Golden Nuggets, and the confounding courgette

These mysterious orange friends turned up in our CSA box. They look like miniature, North American halloween, pumpkins; they’re a variety of winter squash called golden nugget.

Golden nuggets

Cute as they are, squashes, pumpkins, zucchinis, courgettes, and the rest of the gang have confounded me since I started reading cookbooks. Here in Australia, we generally use the term ‘pumpkin’ to describe hard skinned, long-keeping varietals of the gourds – JAP/kent pumpkins, butternuts, types of blue pumpkins (grown in the East of Australia) and Jarrahdales (from the exotic and foreign Western Australia). Zucchini are the delicious, juicy and (culinarily) adaptable dark green, fragile skinned, cylindrical staples of the kitchen. Squash are their less common but similarly textured, squat, bright yellow, sea-star shaped mate.

Yellow crookneck Squash, by Glenn

The trouble is, these definitions are somewhat at odds with other parts of the world. Many of my cookbooks are from US or UK authors, to whom ‘squash’ often is a broad term capturing all of these: pumpkins, zucchini and squash. Then, the squashes are divided into winter and summer squash. Winter squash are the hard-skinned, long keeping varietals that we generally call pumpkins, though at least to folk in the US, pumpkin is a type of winter squash (the halloween pumpkin). Butternut pumpkins are butternut squash (as a type of winter squash), and if our Jap and Kent pumpkins were available in the US, I am fairly sure they would be considered Jap squash and Kent squash.

Zucchini, by Glenn

Summer squash are the soft skinned varietals; our zucchinis and squashes (sometimes also known as pattypan squashes). Zucchini and courgette are interchangeable, though one term comes from Italy and the other from France (try saying them with Italian and French accents and you’ll work out which is which). We also can enjoy yellow summer squash, yellow crookneck squash,  a round pale green varietal (I can’t find out a specific name for this one!), as well as a twin of the standard zucchini, though with mottled, pale green skin.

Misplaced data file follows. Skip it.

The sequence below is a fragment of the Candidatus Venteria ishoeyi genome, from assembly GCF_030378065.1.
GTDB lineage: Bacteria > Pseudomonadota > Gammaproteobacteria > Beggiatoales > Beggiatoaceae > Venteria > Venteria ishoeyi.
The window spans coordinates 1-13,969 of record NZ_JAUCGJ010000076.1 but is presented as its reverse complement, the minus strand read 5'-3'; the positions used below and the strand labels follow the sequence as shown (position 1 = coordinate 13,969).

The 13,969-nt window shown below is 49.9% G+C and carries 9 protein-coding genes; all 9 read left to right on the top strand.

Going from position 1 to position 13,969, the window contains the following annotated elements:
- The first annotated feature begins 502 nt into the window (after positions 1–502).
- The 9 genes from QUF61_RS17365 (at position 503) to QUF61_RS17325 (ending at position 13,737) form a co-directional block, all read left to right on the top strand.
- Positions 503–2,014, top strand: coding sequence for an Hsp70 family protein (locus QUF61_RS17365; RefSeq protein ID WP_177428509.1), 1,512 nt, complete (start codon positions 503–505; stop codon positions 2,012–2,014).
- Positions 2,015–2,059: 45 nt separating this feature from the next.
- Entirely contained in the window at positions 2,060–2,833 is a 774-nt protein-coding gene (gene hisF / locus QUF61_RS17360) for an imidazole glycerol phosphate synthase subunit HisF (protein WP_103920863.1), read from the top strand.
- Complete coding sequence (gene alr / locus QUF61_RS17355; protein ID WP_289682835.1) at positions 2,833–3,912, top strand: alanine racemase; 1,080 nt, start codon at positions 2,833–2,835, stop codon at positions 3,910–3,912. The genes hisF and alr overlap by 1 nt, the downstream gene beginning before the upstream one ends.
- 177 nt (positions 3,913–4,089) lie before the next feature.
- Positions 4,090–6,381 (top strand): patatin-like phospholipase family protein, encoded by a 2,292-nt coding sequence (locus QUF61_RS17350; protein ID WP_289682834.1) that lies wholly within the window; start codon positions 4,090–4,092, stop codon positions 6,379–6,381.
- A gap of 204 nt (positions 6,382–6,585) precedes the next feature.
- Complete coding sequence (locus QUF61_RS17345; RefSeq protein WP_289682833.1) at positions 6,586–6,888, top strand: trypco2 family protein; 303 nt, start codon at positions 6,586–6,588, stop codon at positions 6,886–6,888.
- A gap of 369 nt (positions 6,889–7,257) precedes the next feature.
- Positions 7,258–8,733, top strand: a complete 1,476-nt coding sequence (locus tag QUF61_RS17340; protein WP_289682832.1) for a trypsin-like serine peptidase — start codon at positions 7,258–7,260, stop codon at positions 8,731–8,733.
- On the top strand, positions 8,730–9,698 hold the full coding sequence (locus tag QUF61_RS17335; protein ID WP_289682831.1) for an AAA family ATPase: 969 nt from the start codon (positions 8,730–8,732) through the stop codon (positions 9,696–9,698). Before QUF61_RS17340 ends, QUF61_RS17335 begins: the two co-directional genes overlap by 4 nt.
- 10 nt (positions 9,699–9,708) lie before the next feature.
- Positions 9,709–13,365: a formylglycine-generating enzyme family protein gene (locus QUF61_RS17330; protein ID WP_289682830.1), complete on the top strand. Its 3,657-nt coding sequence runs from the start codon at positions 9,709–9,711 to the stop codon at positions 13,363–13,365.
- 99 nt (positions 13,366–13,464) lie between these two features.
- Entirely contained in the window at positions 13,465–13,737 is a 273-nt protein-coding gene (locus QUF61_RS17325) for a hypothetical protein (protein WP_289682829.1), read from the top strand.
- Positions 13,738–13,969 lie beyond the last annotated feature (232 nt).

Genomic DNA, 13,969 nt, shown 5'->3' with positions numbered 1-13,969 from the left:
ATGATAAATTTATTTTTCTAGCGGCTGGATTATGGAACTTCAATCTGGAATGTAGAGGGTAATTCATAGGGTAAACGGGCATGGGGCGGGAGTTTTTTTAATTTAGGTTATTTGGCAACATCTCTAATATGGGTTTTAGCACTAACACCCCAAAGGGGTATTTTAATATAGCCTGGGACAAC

Heirloom Zucchini, by Glenn

I envy the range from which our northern hemisphere friends can choose, and the contradictory terms can be a bit vexing. But I think that there is something quite lovely about the differences from across the oceans – a bit of chaotic fun once you know where to start with the translation.

Our golden nuggets are likely to be roasted up along side some dutch cream potatoes (a nice, floury potato) and some hierloom carrots in the River Cottage style, but in the meantime, here’s my method of the moment for tasty zucchini/courgette/ pattypan/ summer squash…

Easy white wine vinegar fried zucchini

Ingredients:
Zucchini or other summer squash
Salt
A glug of oil
White wine vinegar (approx. 1-2 tbsp)

1. Slice the zucchini into generous half discs. I aim for discs 2cm in width, then chop the discs into hemispheres.

2. If you have the time, place the half-discs into a colander and salt for 20-30 mins. This releases the water from the zucchini to encourage absorption of other flavours.

3. Heat the oil in a frying or saute pan, on low-medium heat.

4. Place the zucchini in the heated oil, flat side down so that they look like a half-set sun (I find starting on this side helps with fitting in the half-discs and turning, but it’s not critical).

5. Fry the half-discs on their flat side until golden, then gently turn and fry on the two remaining flat sides until all three sides are golden. (The curved, outer skin side will become cooked during this time.) It will take a few minutes for each side.

6. Once all sides are looking deliciously golden, sprinkle the vinegar evenly across the pan. Take care, as it will sizzle and spit.

7. Fry with the vinegar for a few more minutes, gently tossing the zucchini half-discs to avoid sticking and encourage absorption of the vinegar.

8. Remove from the pan, sprinkle with salt and serve hot.

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